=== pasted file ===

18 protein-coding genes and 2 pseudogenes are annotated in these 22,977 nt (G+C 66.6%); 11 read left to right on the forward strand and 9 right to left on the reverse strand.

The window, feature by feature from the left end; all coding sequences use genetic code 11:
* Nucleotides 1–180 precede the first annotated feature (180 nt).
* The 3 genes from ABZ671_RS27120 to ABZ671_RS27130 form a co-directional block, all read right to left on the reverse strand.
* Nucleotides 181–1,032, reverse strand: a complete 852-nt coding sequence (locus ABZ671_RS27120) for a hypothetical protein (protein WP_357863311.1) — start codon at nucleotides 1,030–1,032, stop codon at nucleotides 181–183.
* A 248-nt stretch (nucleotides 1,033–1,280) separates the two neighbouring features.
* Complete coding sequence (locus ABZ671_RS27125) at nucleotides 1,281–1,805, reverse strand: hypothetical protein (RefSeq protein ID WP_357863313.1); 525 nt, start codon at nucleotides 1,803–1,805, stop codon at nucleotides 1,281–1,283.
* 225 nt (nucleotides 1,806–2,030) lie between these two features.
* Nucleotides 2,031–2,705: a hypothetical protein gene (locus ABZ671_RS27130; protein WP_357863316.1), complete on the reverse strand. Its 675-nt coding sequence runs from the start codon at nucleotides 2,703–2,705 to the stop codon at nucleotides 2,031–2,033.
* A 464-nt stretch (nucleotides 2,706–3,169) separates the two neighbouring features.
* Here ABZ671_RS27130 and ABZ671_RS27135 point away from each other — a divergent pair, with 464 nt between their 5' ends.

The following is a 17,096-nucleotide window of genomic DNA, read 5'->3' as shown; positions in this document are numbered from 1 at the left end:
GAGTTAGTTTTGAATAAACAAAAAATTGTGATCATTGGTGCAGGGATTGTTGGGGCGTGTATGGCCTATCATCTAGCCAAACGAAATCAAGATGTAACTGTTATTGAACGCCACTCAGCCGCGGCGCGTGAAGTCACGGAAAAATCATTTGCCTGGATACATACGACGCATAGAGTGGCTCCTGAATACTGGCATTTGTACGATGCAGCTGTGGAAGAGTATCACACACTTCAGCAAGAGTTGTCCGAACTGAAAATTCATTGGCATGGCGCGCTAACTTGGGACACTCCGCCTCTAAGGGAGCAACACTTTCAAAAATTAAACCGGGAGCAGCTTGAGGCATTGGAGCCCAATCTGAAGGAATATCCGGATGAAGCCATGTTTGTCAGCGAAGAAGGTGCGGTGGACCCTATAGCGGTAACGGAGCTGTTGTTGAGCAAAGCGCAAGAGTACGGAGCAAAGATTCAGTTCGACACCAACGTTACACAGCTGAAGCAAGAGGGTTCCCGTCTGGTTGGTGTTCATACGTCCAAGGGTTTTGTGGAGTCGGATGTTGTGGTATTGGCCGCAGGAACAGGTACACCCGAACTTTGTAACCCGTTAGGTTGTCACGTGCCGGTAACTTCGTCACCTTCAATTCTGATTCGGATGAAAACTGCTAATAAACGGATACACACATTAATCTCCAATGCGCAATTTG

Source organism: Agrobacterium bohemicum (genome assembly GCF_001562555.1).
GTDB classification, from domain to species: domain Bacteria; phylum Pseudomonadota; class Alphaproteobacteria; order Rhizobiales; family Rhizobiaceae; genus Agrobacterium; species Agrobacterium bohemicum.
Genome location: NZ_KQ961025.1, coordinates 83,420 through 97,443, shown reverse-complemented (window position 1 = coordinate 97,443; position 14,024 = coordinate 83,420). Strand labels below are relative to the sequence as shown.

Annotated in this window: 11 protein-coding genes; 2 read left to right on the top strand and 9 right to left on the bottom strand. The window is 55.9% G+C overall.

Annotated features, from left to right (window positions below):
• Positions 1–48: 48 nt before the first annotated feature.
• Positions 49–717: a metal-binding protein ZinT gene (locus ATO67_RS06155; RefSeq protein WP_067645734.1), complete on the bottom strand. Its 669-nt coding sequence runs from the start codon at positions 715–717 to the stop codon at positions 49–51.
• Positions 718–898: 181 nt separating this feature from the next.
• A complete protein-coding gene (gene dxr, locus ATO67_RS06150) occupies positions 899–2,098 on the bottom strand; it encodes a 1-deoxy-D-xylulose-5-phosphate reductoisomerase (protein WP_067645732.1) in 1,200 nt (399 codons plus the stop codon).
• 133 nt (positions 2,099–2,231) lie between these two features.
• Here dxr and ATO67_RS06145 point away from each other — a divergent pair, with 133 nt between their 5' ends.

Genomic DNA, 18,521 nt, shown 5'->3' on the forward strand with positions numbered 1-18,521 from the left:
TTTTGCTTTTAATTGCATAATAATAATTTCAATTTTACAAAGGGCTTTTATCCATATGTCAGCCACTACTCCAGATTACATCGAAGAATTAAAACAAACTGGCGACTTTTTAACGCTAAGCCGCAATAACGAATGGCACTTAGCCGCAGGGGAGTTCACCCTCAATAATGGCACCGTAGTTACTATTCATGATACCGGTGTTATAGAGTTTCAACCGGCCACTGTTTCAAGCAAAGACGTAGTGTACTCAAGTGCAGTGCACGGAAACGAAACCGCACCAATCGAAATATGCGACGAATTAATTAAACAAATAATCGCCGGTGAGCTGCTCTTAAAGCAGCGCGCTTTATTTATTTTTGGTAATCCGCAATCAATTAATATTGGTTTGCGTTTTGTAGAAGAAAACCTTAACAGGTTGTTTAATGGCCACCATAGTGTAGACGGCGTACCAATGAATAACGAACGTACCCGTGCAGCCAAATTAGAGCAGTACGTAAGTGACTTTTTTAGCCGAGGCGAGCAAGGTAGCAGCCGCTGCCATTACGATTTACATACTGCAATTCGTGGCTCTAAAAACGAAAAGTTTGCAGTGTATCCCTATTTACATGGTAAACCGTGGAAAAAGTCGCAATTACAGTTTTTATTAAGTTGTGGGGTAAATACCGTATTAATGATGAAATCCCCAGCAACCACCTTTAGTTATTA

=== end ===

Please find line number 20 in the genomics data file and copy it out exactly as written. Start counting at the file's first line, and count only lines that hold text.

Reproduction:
• Positions 49–717: a metal-binding protein ZinT gene (locus ATO67_RS06155; RefSeq protein WP_067645734.1), complete on the bottom strand. Its 669-nt coding sequence runs from the start codon at positions 715–717 to the stop codon at positions 49–51.